For Zen Walk, Andy and I decided to use Steve’s actual recording, and the resulting MIDI data to re-create the tunes, Beyond Words, Heart Essence, A Point on the Wall, and Zen Walk.

zenwalkHandSo with the same process this original handwritten score for Zen Walk manifested into an actual score that we started with that looked like this. Zen Walk has this quarter note triplet melody, and originally used a simple bass part. Here is a original working track of Zen Walk before Andy and I started working on it for the actual release.

The Steve Kaplan tracks were scored and we started re-orchestrating, and this is a snapshot of the version above during the mid point, and looks like this.
zenwalk

Eventually Andy came up with a new highly dynamic bass line, we changed the speed, and started featuring an actual Acoustic Piano part. This is the final release track of Zen Walk.

So the new Zen Walk release features 4 of these tracks, that use Steve Kaplan’s original Midi recordings. Only “Echo” is a new West – Pallett work, and we have a few more new ones that push this direction forward that we hope to release soon, if there is enough interest.

Steve Kaplan, was a dear friend, an extraordinary musician, who is probably best known, for having composed the music for both the “Jeopardy” and “Wheel of Fortune” themes, playing keyboards on hundreds of Movie Soundtracks, and as a member of the group ZaZen. He unfortunately died in a plane crash in 2003, and I miss him a lot.

You can get a copy of Zen Walk today from Band Camp.
It will be fully released to iTunes, Amazon, Spotify and Tidal April 9th 2019

Posted in Zen

Living in a Hopper Painting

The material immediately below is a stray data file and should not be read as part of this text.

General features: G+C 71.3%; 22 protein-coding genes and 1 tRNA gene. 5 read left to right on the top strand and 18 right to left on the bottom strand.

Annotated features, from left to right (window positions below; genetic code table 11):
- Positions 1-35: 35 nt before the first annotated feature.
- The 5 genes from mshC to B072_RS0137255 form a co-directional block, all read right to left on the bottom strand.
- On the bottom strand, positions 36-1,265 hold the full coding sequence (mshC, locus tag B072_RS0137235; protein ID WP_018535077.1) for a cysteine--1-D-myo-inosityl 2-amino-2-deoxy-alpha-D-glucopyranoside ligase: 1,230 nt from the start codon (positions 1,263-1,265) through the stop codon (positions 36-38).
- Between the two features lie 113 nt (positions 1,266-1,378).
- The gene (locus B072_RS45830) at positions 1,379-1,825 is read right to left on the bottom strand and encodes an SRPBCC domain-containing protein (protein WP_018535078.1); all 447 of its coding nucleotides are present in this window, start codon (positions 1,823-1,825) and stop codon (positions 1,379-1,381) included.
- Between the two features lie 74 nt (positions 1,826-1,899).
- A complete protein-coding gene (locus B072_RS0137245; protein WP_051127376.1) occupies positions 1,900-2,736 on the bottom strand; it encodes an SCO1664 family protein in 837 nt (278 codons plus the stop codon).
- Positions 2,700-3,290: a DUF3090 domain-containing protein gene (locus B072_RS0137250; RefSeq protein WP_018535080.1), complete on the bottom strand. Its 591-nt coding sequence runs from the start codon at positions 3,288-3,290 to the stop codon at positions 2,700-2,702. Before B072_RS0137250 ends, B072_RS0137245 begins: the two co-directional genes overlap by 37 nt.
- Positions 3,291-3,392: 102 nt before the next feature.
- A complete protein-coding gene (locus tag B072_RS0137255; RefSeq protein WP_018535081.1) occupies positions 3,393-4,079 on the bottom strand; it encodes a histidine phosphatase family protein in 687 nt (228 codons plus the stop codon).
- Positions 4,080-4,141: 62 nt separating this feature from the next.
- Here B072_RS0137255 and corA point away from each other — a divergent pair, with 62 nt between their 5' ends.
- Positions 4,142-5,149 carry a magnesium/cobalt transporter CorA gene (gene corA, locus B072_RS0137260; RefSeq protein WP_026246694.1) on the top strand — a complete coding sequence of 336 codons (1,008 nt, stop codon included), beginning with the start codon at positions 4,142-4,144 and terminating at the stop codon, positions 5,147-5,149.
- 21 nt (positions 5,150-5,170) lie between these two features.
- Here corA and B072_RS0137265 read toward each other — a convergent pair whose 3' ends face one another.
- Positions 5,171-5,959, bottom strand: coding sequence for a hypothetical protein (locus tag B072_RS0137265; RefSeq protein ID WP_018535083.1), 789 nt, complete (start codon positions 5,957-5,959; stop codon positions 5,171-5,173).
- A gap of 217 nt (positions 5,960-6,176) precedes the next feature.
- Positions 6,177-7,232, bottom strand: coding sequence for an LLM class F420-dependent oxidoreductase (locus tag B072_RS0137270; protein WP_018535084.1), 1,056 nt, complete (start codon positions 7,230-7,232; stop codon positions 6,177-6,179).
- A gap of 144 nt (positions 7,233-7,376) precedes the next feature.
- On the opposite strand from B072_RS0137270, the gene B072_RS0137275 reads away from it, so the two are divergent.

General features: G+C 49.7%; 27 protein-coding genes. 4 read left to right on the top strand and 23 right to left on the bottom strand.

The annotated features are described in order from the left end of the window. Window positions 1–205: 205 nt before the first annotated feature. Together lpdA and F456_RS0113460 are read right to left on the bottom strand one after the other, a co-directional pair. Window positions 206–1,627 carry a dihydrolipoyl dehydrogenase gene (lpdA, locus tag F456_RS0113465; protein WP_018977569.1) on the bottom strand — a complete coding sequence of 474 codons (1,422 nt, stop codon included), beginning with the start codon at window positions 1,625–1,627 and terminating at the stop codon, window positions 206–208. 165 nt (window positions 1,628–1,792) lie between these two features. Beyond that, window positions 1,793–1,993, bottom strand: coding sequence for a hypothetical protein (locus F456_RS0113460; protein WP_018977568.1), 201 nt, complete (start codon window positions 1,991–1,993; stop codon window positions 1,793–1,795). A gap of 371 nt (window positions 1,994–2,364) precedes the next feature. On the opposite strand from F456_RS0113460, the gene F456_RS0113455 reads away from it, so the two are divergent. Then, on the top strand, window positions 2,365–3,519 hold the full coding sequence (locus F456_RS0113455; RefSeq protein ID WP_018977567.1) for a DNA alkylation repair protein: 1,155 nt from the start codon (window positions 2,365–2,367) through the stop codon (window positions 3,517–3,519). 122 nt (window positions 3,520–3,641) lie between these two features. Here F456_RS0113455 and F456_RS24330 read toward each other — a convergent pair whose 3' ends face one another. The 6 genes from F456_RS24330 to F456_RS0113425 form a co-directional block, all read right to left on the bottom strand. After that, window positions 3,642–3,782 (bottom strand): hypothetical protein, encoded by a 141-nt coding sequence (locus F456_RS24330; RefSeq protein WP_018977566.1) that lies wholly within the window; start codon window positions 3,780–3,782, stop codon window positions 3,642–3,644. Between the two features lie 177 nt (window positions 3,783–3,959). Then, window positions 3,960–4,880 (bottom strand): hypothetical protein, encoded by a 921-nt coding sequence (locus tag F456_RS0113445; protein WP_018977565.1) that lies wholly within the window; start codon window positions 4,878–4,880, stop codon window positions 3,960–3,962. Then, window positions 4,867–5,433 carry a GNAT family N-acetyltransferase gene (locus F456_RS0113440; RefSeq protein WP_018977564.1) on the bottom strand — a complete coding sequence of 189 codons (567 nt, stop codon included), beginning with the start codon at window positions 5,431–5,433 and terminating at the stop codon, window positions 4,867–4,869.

Very strange, found out today that our house in Vermont, is actually a 1938 Edward Hopper Painting.

An Art Historian/writer called the other day and explained that they had discovered this, and wanted to take pictures.

Painting is called “Vermont Sugar House” saw that it sold in 2007 for over $800,000. Seems that he stayed at the original farm that this Sugar shack was a part of.

The view remains the same, and the original structure is actually the center of our house. Our studio is directly connected to one side, the other our living space.

Appears that he stayed on the property and also painted a number of other works, one in the Boston MFA called 1st Branch of the White River, is the view from the other side of our property, off our driveway entrance. Yikes this is all I need at the moment….. Appears that this is the only structure he painted in Vermont, rest of the pieces are Landscapes. The auction catalog, mentioned that the “The landscape Hopper saw, as an artist, It only exists in his paintings, nowhere else… that the actual view doesn’t matter..” Well, 70 years later the view still looks the same, maybe a few trees have changed, but he did capture what is here..  

So several questions come to mind. Is this actually my reality, or a Hopper reality? Did I destroy a piece of art by building a house, not knowing a piece of art existed?

Probably the actual reality is, that the picture is worth more than the actual place. A place in time for one artist at one moment.

Think I would find living in a Miro painting much more interesting.

 

 

Links

Christies

Smithsonian American Art Museum

Posted in Zen